Matthew is an associate editor of The American Journal of Managed Care® (AJMC®). He has been working on AJMC® since 2019 after receiving his Bachelor's degree at Rutgers University–New Brunswick in journalism and economics.
Welfare recipients who were unable to meet their rent or mortgage payments were more likely to have impaired sleep duration and sleep quality, with those forced to move exhibiting more severe impairment.
As the disproportionate impact of the coronavirus disease 2019 (COVID-19) pandemic continues to affect the most vulnerable populations within the United States, a new study conducted by RAND Corporation finds that people who are unable to make their rent or mortgage payments exhibit less sleep duration and quality than those who do not have housing insecurity issues.
Published today in Sleep, the longitudinal study examined data from the California Socioeconomic Survey on 1046 welfare recipients of 1 of 6 counties: Alameda, Fresno, Los Angeles, Riverside, Sacramento, and Stanislaus. Participants who consented to provide their survey responses during 2015-2016 and 2017-2018 were included, with each respondent providing self-reported measures of sleep duration and sleep quality.
"Considering the downstream health implications of housing insecurity is particularly timely given the economic fallout from the coronavirus pandemic," said lead study author Robert Bozick, PhD, an adjunct researcher at RAND and senior fellow at the Kinder Institute for Urban Research at Rice University, in a statement. "National surveys show many Americans are having trouble making their housing payments, which may lead to greater reliance on social safety net programs like welfare in the near future."
Along with fellow study authors Wendy Troxel, PhD, of the Department of Behavioral and Policy Sciences at RAND, and Lynn Karoly, PhD, of RAND’s Department of Economics, Sociology, and Statistics, Bozick regressed the self-reported sleep measures on experiences of housing insecurity in the prior year.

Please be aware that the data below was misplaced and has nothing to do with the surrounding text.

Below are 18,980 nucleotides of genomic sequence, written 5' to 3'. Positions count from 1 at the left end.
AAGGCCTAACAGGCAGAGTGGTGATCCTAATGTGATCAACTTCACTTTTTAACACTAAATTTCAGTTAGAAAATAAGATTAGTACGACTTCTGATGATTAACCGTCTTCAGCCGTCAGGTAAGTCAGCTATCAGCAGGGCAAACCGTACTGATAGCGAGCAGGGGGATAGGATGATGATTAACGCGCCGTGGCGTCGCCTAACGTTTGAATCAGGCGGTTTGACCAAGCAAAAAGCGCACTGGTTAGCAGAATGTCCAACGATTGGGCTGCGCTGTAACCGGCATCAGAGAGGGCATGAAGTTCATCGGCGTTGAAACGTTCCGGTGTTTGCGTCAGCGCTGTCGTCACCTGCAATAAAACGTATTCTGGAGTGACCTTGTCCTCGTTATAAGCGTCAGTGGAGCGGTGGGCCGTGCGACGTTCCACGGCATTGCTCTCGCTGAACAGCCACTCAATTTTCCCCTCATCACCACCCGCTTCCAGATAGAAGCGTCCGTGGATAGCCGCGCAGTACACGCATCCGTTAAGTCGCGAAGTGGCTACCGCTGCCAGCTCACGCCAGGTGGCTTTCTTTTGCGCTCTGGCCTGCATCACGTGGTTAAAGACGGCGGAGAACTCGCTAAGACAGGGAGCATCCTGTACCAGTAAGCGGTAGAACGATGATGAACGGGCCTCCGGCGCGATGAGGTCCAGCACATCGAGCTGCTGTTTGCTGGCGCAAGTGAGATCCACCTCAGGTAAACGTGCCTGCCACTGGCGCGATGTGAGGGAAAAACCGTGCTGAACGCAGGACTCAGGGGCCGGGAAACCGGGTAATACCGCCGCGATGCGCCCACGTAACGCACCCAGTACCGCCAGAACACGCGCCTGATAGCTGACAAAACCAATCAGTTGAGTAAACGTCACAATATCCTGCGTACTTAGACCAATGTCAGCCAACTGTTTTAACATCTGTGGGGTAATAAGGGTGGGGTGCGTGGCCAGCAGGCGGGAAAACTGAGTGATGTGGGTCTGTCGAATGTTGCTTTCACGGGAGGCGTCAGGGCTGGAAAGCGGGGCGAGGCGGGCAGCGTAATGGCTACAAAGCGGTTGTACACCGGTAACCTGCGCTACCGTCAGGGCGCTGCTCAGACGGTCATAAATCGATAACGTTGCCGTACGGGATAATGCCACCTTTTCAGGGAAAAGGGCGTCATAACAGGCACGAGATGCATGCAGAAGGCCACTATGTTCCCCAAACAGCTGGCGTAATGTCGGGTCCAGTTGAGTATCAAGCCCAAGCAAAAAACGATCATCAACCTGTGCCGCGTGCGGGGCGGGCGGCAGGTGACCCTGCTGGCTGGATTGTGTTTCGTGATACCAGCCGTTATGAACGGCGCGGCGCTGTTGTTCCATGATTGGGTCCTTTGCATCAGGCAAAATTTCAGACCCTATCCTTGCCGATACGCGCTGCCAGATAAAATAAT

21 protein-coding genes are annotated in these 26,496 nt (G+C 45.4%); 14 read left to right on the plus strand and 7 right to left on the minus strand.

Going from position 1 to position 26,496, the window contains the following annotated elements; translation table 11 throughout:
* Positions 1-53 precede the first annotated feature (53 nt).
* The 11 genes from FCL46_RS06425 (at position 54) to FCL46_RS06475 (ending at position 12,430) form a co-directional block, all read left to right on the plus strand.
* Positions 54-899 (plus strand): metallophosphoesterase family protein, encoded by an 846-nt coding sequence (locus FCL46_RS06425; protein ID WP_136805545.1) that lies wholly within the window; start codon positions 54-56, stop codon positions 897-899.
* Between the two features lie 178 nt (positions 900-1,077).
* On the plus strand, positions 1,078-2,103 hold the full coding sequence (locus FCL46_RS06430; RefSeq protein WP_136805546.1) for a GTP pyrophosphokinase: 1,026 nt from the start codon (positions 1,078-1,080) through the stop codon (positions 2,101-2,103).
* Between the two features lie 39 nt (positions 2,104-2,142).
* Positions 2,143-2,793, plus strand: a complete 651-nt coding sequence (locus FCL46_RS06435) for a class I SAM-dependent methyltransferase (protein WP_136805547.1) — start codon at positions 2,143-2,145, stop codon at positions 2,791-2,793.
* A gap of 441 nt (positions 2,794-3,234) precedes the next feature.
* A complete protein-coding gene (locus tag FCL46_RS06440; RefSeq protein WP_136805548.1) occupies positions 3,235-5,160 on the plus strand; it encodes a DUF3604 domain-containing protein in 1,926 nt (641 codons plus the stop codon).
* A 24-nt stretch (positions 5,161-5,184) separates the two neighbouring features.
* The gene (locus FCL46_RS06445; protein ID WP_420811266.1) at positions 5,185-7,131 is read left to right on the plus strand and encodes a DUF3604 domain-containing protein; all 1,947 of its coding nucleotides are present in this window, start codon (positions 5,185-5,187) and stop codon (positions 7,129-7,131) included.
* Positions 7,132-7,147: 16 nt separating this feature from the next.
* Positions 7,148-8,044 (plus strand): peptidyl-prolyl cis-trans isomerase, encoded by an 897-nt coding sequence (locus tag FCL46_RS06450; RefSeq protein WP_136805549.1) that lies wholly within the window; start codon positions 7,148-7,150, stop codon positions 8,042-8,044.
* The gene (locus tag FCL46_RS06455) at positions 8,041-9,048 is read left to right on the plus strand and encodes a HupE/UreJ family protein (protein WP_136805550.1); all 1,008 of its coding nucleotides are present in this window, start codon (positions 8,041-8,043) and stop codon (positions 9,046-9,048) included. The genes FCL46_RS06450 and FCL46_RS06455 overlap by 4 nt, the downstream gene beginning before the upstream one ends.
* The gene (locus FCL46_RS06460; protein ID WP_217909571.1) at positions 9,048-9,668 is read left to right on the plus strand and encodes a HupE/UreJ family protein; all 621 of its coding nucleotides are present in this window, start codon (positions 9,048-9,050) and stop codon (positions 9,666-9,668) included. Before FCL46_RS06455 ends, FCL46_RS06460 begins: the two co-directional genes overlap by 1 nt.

Utilizing propensity score weights, the study serves as the first to analyze the relationship between housing insecurity and sleep outcomes when adjusting for potential bias from an array of observed covariates, including sleep duration and sleep quality measured prior to experiences with housing insecurity.
On average, participants slept 6.4 hours a night in the past month, with 30.9% stating they were unable to meet their rent or mortgage payments and 6.1% forced to move due to this financial burden.
Respondents who were unable to meet their rent or mortgage payments were found to sleep on average 22 fewer minutes a night and had lower sleep quality than those who did not report these issues. Notably, this disparity in sleep quality and duration ballooned further for those forced to move, as this group slept on average 32 fewer minutes a night and had lower quality sleep than those who were not forced to move.
"This is the first study that demonstrates that housing insecurity represents a distinct impediment to healthy sleep duration and quality," said Bozick. "The stability and condition of one's home environment are critically important for health and well-being."
Bozick R, Troxel WM, Karoly LA. Housing insecurity and sleep among welfare recipients in California. Sleep. Published online February 1, 2020. doi:10.1093/sleep/zsab005